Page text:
Last fall, a major volcanic eruption took place on Io, the closest Galilean satellite to Jupiter.
Jeff Morgenthalerscientist at Planetary Science Institute (PSI), used the observatory Io Input/Output (IoIO), located near Benson, Arizona (USA), to monitor thevolcanic activity on Io since 2017. Observations show some activity almost every year, but the fall 2022 one is the strongest seen so far.
A coronagraph to see the gases of Io
Of Jupiter’s four largest satellites, Io is closest to the planet. The tidal effect of the orange giant and two other Galilean satellites, namely Europa and Ganymede, makes Io the most volcanic body in the Solar System. Indeed, when Ganymede travels one orbit, Europa travels two and Io travels four. This so-called Laplace resonance keeps Io’s orbital eccentricity slightly above zero (0.0041) and thus produces the main source of heat for its volcanic activity.
IoIO uses a coronagraphic technique to attenuate the light coming from Jupiter, in order to image the faint gas glow near the planet. Between July and September 2022, two of these gases became brighter: sodium and ionized sulfur. This event lasted until December. The ionized sulphur, which forms a donut-like structure around Jupiter called the plasma torus of Io, was surprisingly less bright during this eruption than in previous ones observed. For Morgenthaler, it could tell us something about the composition of the volcanic activity that produced the eruption or it could tell us that the torus is more efficient at shedding its material when more material is injected into it “.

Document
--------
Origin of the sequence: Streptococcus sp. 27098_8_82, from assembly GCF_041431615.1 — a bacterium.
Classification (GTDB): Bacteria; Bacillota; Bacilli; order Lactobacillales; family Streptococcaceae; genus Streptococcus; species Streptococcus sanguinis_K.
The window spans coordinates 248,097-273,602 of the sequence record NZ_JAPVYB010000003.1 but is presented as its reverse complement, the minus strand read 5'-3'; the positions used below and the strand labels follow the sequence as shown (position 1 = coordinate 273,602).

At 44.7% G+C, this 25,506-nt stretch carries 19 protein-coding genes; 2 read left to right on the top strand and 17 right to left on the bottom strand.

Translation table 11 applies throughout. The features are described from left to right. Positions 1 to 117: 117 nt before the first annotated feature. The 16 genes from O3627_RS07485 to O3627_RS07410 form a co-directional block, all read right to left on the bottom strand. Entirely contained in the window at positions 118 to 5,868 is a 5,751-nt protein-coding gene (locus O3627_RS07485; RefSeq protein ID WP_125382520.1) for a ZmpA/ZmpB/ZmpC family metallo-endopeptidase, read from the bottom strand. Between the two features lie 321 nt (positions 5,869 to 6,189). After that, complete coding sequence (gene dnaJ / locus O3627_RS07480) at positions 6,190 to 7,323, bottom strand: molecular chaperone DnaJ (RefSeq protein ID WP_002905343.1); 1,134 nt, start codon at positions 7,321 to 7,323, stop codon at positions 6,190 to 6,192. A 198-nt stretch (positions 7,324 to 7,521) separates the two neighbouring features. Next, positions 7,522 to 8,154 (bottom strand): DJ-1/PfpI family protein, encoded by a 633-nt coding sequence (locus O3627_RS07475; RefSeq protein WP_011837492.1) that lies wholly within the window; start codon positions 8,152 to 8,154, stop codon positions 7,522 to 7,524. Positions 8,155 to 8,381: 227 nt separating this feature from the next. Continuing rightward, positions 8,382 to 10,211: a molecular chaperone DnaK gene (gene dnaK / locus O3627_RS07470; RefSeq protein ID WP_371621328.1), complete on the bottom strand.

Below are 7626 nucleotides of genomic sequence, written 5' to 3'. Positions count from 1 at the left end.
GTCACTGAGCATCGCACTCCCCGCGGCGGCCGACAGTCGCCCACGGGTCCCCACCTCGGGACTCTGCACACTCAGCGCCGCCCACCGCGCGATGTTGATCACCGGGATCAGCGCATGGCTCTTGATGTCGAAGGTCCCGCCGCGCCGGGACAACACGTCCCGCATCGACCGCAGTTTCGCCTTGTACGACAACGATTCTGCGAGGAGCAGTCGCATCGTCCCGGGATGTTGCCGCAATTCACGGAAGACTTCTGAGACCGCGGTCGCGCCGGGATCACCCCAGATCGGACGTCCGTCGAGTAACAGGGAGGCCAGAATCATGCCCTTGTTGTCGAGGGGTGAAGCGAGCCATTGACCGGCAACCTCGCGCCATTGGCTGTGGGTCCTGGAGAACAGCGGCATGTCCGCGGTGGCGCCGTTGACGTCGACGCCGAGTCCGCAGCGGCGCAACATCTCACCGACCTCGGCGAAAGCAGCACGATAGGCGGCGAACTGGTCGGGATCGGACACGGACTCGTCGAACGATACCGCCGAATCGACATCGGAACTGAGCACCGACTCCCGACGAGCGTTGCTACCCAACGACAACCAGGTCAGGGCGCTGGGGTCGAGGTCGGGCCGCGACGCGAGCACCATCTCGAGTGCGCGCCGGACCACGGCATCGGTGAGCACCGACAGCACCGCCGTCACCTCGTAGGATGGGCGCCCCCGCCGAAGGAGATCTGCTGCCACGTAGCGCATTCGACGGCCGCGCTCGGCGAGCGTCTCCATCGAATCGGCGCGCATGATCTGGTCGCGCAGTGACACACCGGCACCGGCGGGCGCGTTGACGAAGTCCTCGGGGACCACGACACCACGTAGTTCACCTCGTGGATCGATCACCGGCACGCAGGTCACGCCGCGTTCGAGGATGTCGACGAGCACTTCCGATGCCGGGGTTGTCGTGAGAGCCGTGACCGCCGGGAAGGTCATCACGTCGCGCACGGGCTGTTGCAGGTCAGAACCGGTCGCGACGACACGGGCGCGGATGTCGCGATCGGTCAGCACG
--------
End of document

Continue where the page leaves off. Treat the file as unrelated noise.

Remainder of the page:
Useful data for Juno’s flyby of Io
These observations have profound implications for the Juno mission. The probe, which has been orbiting Jupiter since 2016, flew past Europe on September 29, 2022, during the eruption, and it is provided that it passes about 1,500 kilometers from the surface of Io on December 30, 2023, just before its 57e perizene (passage of the probe as close as possible to Jupiter). Several Juno instruments are sensitive to changes in the plasma environment around Jupiter and Io that can be directly attributed to the type of volcanic activity observed by IoIO. Morgenthaler explains that ” the measurements of Juno could tell us if this volcanic eruption had a different composition from previous ones “.
Morgenthaler mentions that “ one of the exciting things about these observations is that they can be replicated by almost any small institute or ambitious amateur astronomer. Almost all of the parts used to build IoIO are available at a high-end camera store or telescope store “. Having one or more copies of IoIO running elsewhere would be very helpful in avoiding weather outages and could provide greater temporal coverage of Io’s highly dynamic Plasma Torus and Sodium Nebula each night. ” It would be great to see another IoIO go live before Juno hits Jupiter next December. concludes Morgenthaler.
Besides the Jovian Sodium Nebula, IoIO observes the sodium tail of Mercurybright comets and transiting extrasolar planets.